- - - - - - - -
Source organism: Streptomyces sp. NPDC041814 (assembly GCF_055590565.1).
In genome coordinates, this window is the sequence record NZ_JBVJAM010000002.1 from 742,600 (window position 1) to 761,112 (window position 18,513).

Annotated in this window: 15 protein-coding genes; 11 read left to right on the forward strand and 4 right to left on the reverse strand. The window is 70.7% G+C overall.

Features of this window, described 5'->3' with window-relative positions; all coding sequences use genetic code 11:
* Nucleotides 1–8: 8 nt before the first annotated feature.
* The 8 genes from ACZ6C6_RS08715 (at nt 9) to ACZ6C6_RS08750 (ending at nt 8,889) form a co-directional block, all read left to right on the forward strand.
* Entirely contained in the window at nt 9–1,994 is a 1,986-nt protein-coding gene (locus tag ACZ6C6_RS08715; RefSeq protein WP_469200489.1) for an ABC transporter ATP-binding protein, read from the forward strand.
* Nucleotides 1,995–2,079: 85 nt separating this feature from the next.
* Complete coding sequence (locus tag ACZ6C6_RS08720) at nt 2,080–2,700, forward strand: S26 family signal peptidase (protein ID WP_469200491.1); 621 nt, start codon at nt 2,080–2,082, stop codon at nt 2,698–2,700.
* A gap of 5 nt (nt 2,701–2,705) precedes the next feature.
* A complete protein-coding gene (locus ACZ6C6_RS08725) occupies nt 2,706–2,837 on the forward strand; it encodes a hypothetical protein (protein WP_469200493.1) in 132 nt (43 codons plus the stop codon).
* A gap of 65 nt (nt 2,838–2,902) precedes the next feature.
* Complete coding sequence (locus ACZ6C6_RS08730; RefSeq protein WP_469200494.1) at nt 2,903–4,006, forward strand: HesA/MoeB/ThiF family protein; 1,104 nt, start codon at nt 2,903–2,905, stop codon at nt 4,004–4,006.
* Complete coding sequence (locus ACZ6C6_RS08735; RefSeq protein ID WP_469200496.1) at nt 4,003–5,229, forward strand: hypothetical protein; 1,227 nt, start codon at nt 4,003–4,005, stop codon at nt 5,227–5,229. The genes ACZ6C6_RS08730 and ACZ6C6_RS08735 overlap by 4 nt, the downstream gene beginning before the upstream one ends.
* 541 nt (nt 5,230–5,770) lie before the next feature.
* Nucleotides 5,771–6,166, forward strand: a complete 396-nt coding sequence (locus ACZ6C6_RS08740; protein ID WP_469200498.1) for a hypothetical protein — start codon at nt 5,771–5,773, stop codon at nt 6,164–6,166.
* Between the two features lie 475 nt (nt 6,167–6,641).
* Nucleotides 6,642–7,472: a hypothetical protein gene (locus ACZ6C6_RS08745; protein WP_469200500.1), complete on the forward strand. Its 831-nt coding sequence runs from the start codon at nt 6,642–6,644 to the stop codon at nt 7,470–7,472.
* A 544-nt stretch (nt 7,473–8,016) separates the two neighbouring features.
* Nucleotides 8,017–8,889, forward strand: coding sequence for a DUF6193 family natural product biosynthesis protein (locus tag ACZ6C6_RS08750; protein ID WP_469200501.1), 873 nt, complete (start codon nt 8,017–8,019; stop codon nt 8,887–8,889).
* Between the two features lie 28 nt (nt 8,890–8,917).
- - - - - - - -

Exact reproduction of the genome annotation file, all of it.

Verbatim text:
Source organism: Streptomyces sp. NPDC041814 (assembly GCF_055590565.1).
In genome coordinates, this window is the sequence record NZ_JBVJAM010000002.1 from 742,600 (window position 1) to 761,112 (window position 18,513).

Annotated in this window: 15 protein-coding genes; 11 read left to right on the forward strand and 4 right to left on the reverse strand. The window is 70.7% G+C overall.

Features of this window, described 5'->3' with window-relative positions; all coding sequences use genetic code 11:
* Nucleotides 1–8: 8 nt before the first annotated feature.
* The 8 genes from ACZ6C6_RS08715 (at nt 9) to ACZ6C6_RS08750 (ending at nt 8,889) form a co-directional block, all read left to right on the forward strand.
* Entirely contained in the window at nt 9–1,994 is a 1,986-nt protein-coding gene (locus tag ACZ6C6_RS08715; RefSeq protein WP_469200489.1) for an ABC transporter ATP-binding protein, read from the forward strand.
* Nucleotides 1,995–2,079: 85 nt separating this feature from the next.
* Complete coding sequence (locus tag ACZ6C6_RS08720) at nt 2,080–2,700, forward strand: S26 family signal peptidase (protein ID WP_469200491.1); 621 nt, start codon at nt 2,080–2,082, stop codon at nt 2,698–2,700.
* A gap of 5 nt (nt 2,701–2,705) precedes the next feature.
* A complete protein-coding gene (locus ACZ6C6_RS08725) occupies nt 2,706–2,837 on the forward strand; it encodes a hypothetical protein (protein WP_469200493.1) in 132 nt (43 codons plus the stop codon).
* A gap of 65 nt (nt 2,838–2,902) precedes the next feature.
* Complete coding sequence (locus ACZ6C6_RS08730; RefSeq protein WP_469200494.1) at nt 2,903–4,006, forward strand: HesA/MoeB/ThiF family protein; 1,104 nt, start codon at nt 2,903–2,905, stop codon at nt 4,004–4,006.
* Complete coding sequence (locus ACZ6C6_RS08735; RefSeq protein ID WP_469200496.1) at nt 4,003–5,229, forward strand: hypothetical protein; 1,227 nt, start codon at nt 4,003–4,005, stop codon at nt 5,227–5,229. The genes ACZ6C6_RS08730 and ACZ6C6_RS08735 overlap by 4 nt, the downstream gene beginning before the upstream one ends.
* 541 nt (nt 5,230–5,770) lie before the next feature.
* Nucleotides 5,771–6,166, forward strand: a complete 396-nt coding sequence (locus ACZ6C6_RS08740; protein ID WP_469200498.1) for a hypothetical protein — start codon at nt 5,771–5,773, stop codon at nt 6,164–6,166.
* Between the two features lie 475 nt (nt 6,167–6,641).
* Nucleotides 6,642–7,472: a hypothetical protein gene (locus ACZ6C6_RS08745; protein WP_469200500.1), complete on the forward strand. Its 831-nt coding sequence runs from the start codon at nt 6,642–6,644 to the stop codon at nt 7,470–7,472.
* A 544-nt stretch (nt 7,473–8,016) separates the two neighbouring features.
* Nucleotides 8,017–8,889, forward strand: coding sequence for a DUF6193 family natural product biosynthesis protein (locus tag ACZ6C6_RS08750; protein ID WP_469200501.1), 873 nt, complete (start codon nt 8,017–8,019; stop codon nt 8,887–8,889).
* Between the two features lie 28 nt (nt 8,890–8,917).